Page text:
State Department Stonewallers?,” Council on 
Hemispheric Affairs, (September 16, 2009), 
<http://www.coha.org/2009/09/the-honduran-coup-was-it-a-matter-of-behind-the-scenes-finagling-by-state-department-stonewallers/>http://www.coha.org/2009/09/the-honduran-coup-was-it-a-matter-of-behind-the-scenes-finagling-by-state-department-stonewallers/

42. Greg Grandin, “The Battle for Honduras and 
the Region,” The Nation, (August 12, 2009), 
<http://www.thenation.com/doc/20090831/grandin/print>http://www.thenation.com/doc/20090831/grandin/print.

43. Amy Oyler, “The Resurgence of US 
Interventionism in Latin America,” Z 
Communications, (August 31, 2009), 
http://www.zcommunications.org/znet/viewArticle/22466

44. Mark Weisbrot, “Who’s in charge of US foreign 
policy?” The Guardian Unlimited, (July 16, 2009) 
<http://www.guardian.co.uk/commentisfree/cifamerica/2009/jul/16/honduras-coup-obama-clinton/print>http://www.guardian.co.uk/commentisfree/cifamerica/2009/jul/16/honduras-coup-obama-clinton/print

45. Michaela D'Ambrosio, “The Honduran Coup: Was 
it a Matter of Behind-the-Scenes Finagling by 
State Department Stonewallers?,” Council on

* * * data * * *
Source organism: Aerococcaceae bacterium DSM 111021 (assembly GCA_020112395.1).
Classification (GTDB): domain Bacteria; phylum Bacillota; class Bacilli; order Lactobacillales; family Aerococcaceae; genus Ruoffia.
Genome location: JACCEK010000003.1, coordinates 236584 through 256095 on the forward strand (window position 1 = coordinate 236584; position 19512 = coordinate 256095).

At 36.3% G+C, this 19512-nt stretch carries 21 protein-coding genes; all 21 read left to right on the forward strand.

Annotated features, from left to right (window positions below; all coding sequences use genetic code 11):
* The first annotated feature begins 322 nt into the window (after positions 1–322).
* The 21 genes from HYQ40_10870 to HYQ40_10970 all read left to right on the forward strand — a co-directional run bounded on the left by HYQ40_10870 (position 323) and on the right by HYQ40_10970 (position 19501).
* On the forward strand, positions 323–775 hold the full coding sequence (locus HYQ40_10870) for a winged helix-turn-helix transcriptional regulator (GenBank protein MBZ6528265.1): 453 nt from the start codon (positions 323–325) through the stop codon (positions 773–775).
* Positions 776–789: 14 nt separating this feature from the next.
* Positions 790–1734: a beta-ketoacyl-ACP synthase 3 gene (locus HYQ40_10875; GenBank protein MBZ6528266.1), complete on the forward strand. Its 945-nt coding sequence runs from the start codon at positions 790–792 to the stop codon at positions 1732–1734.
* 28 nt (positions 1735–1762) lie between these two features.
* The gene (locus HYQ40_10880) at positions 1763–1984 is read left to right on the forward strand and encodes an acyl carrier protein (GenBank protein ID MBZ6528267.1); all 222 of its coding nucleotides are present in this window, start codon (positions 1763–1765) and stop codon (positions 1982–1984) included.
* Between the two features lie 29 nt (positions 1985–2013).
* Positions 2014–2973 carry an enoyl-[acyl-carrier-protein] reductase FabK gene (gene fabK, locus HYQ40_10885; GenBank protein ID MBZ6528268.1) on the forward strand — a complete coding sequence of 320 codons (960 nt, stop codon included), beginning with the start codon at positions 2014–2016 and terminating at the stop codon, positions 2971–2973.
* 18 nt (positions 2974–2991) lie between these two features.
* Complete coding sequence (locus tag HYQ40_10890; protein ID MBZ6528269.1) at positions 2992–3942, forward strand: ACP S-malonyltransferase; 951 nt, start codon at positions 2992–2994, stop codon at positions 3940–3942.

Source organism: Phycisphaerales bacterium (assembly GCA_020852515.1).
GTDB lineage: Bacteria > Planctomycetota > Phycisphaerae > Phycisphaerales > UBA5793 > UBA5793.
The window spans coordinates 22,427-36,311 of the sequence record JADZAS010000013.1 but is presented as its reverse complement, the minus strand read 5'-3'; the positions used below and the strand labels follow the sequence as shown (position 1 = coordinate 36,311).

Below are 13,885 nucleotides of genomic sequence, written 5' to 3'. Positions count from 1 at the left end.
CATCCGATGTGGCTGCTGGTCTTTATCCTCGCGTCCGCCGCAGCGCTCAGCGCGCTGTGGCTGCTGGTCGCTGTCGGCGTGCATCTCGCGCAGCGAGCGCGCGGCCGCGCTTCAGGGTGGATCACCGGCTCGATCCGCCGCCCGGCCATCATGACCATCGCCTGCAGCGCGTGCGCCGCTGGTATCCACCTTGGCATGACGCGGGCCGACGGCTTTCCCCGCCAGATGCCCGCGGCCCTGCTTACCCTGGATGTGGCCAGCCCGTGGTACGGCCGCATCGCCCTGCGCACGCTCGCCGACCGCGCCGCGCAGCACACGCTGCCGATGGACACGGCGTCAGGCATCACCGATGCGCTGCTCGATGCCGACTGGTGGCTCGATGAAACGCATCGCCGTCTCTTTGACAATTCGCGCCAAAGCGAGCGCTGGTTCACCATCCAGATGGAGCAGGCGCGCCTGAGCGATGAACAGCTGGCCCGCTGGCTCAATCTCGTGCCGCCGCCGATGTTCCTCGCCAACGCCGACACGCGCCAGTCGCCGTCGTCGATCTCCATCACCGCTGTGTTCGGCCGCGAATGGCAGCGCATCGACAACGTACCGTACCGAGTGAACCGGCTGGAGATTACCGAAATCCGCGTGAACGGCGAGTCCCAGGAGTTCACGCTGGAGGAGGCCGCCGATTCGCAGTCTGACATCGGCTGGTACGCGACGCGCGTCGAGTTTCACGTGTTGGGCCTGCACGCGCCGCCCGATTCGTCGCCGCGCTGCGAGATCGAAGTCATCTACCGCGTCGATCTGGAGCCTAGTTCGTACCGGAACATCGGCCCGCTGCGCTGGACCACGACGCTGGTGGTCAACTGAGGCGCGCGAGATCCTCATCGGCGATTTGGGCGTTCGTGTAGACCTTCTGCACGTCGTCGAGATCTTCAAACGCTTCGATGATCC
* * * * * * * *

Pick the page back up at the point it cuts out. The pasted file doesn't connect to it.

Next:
Hemispheric Affairs, (September 16, 2009), 
<http://www.coha.org/2009/09/the-honduran-coup-was-it-a-matter-of-behind-the-scenes-finagling-by-state-department-stonewallers/>http://www.coha.org/2009/09/the-honduran-coup-was-it-a-matter-of-behind-the-scenes-finagling-by-state-department-stonewallers/

46. Amy Oyler, “The Resurgence of US 
Interventionism in Latin America,” Z 
Communications, (August 31, 2009), 
http://www.zcommunications.org/znet/viewArticle/22466

47. Amy Oyler, “The Resurgence of US 
Interventionism in Latin America,” Z 
Communications, (August 31, 2009), 
http://www.zcommunications.org/znet/viewArticle/22466

48. Tom Hayden, “Zelaya Speaks,” The Nation, 
(September 4, 2009), 
<http://www.thenation.com/doc/20090921/hayden_zelaya>http://www.thenation.com/doc/20090921/hayden_zelaya

49. Laura Carlsen and Sara Lovera, “Honduran 
Constitutional Assembly Would Be a Step Toward 
the Emancipation of Women,” Americas Program, 
(August 19, 2009), 
<http://americas.irc-online.org/am/6392>http://americas.irc-online.org/am/6392

50. Kiraz Janicke and Federico Fuentes, “Honduras 
­ Resistance leader: US is behind the coup,” 
Green Left Weekly, (September 7, 2009), 
<http://www.greenleft.org.au/2009/809/41602>http://www.greenleft.org.au/2009/809/41602